Take a recurrence relation, like the way the Fibonacci sequence is defined:

$a_n = a_{n-1} + a_{n-2}$, with $a_0 = 0$ and $a_1 = 1$.

I’m going to make up an infinite degree polynomial that looks like this:

$A(x) = a_0 + a_1 x + a_2 x^2 + \dots + a_k x^k + \dots$

… and figure out another way to write that polynomial.

If I multiply $A(x)$ by $x$, I get:

$xA(x) = a_0 x + a_1 x^2 + \dots + a_{k-1} x^{k} + \dots$

Same again:

$x^2A(x) = a_0 x^2 + a_1 x^3 + \dots + a_{k-2} x^{k} + \dots$.

Comparing coefficients, we can make most of the terms cancel out by combining these polynomials – the $x^k$ terms of $A(x) - xA(x) - x^2A(x)$ would all be zero (except near the very beginning) because of how the Fibonacci sequence is defined.

In fact, $(1 - x - x^2)A(x) = a_0 + (a_1 - a_0)x$ exactly, so $A(x) = \frac{a_0 + (a_1 - a_0)x}{1 - x - x^2}$. In our case, $a_0 = 0$ and $a_1 = 1$, so it’s $A(x) = \frac{x}{1-x-x^2}$

(This sort of trick can be done for any recurrence relation that relies on linear combinations of finitely many previous terms, and probably others as well.)

### So what?

Now, the bottom of that definition doesn’t factorise.

Hold up, let’s be a bit more precise: it doesn’t factorise over the rationals. It factorises perfectly happily over the reals ((in general, the complex numbers might be needed)) as $(1 - \phi x)\br{1 + \frac{x}{\phi}}$.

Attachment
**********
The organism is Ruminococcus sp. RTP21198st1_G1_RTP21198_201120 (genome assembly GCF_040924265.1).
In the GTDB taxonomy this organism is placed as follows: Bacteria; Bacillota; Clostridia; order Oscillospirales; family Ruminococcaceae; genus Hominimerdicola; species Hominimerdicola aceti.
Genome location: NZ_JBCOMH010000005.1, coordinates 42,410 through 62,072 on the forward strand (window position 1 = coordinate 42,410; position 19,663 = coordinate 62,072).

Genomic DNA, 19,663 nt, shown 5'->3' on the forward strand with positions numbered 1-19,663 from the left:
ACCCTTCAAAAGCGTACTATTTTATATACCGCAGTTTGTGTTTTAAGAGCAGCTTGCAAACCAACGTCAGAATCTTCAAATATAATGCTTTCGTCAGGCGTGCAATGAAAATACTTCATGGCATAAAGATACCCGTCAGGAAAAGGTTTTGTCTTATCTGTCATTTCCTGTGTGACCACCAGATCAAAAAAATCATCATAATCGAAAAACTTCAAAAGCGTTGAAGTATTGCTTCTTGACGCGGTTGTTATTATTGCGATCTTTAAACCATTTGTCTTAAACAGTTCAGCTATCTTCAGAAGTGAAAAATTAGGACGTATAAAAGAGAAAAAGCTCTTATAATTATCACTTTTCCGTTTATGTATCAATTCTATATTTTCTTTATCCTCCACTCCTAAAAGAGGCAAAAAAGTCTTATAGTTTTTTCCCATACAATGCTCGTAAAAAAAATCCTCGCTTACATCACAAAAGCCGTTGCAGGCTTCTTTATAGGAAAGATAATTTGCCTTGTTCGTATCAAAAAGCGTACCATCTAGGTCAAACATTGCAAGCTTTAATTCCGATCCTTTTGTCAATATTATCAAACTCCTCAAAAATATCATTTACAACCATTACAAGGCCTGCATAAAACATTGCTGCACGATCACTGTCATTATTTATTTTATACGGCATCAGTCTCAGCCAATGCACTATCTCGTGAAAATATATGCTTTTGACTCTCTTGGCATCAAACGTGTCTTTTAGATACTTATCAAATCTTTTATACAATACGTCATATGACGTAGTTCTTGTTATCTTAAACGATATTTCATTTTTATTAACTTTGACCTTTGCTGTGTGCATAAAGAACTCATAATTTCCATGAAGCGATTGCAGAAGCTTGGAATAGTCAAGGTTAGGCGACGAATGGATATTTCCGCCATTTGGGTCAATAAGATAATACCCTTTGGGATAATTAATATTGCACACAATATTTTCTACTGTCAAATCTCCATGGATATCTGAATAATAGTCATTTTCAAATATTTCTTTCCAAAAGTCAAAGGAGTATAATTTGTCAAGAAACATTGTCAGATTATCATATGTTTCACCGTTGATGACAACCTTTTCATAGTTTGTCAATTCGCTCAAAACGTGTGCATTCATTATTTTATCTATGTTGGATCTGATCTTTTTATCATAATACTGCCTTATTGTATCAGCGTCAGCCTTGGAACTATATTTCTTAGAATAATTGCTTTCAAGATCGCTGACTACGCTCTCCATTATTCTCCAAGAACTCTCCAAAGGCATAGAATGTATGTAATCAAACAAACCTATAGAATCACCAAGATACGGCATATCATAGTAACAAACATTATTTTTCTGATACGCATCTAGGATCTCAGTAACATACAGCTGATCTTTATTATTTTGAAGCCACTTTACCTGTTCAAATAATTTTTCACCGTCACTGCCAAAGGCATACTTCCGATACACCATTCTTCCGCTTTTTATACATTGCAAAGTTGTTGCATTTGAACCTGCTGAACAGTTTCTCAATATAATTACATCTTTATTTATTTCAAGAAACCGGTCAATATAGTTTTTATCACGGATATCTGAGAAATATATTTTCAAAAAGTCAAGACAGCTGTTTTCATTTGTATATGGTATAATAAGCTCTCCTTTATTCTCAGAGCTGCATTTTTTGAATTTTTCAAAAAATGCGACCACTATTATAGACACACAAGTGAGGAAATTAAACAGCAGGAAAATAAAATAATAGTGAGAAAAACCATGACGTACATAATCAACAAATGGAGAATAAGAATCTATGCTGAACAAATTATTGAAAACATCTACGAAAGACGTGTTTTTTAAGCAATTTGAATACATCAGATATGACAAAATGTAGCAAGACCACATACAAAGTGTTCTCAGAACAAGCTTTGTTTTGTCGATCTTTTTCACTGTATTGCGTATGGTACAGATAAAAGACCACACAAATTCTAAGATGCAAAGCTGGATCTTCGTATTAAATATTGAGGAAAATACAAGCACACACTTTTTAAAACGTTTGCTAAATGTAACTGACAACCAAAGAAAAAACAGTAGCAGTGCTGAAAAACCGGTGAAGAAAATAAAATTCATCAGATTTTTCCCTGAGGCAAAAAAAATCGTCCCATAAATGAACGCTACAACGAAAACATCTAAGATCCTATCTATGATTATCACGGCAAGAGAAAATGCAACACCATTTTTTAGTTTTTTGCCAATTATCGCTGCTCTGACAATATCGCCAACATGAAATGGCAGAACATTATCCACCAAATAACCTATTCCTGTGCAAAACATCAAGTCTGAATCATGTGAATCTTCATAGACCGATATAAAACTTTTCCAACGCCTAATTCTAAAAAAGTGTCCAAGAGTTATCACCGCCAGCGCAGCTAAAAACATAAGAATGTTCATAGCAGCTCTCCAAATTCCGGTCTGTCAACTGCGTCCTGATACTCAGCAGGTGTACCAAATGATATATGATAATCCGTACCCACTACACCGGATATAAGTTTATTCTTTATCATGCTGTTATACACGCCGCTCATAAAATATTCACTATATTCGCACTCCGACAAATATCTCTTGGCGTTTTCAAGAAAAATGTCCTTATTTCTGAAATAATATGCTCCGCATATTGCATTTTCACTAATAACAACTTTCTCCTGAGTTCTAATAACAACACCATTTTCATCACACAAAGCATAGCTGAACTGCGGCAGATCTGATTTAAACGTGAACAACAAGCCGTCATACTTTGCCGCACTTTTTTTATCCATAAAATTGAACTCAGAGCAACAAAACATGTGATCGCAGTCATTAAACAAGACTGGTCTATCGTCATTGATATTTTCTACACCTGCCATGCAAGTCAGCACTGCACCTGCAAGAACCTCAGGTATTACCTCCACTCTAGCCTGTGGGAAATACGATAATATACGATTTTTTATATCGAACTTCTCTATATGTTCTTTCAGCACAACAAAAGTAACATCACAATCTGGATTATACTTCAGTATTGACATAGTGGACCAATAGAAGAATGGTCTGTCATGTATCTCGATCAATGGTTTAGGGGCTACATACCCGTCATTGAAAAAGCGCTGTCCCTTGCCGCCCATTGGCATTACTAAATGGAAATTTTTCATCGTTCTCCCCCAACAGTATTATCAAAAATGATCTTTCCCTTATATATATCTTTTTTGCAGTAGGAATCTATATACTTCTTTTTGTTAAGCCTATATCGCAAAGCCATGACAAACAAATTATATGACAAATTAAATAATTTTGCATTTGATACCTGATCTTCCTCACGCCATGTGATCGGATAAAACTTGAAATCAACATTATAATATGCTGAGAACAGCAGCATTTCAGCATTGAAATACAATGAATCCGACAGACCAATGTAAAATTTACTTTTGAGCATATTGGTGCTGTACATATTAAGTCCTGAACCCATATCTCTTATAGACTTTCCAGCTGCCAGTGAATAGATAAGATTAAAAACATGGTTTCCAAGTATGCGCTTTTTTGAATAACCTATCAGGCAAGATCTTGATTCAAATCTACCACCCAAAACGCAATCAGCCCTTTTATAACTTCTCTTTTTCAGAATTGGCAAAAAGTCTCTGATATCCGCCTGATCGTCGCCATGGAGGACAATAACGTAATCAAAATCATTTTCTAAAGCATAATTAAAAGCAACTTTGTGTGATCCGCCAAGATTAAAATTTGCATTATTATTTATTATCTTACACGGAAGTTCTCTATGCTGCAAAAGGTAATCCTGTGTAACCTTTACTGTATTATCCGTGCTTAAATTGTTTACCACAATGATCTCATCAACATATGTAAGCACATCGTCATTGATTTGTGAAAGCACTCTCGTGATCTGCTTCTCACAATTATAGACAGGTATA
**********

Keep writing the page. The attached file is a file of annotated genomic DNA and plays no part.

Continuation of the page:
Which means we can write it in partial fractions. It’s a bit ugly, but it works out fine enough: $\frac{x}{\br{1-\phi x}\br{1+\frac{x}{\phi}}} \equiv \frac{1}{\sqrt{5}}\br{\frac{1}{1+ \frac{x}{\phi}} - \frac{1}{1-\phi x}}$.

### Still so what?

Hold on, I’m getting to it.

There’s a simple binomial expansion for $\frac{1}{1-kx}$ (it’s $1 + kx + k^2x^2 + \dots$). Here, we’ve got two of those, one with $k = -\frac{1}{\phi}$ and one with $k = \phi$.

So, the coefficient of $x^k$ in $A(x)$ is $\frac{1}{\sqrt{5}} \br{ \phi^k - \br{\frac{1}{\phi}}^k }$, which is Binet’s formula! (Remember, the coefficients by definition are the terms of the Fibonacci sequence.)

### I suppose there’s a clincher here, too

But of course!

If you have any finite linear recurrence relation, you can come up with a generating function in a similar way: if you’ve got $P a_n + Q a_{n-1} + R a_{n-2} + \dots + Z a_{n-k}= 0$, then your generating function is $A(x) = \frac{a_0 + x a_1 + \dots x^{k-1} a_{k-1}}{P + Qx + \dots + Zx^{k}}$.

If you can find the zeros of the denominator – which you definitely can if $k \le 4$ – you can split it up into partial fractions (possibly requiring a little finesse with repeated roots) and come up with an explicit form for each of the terms – which are the elements of the sequence you defined recurrently!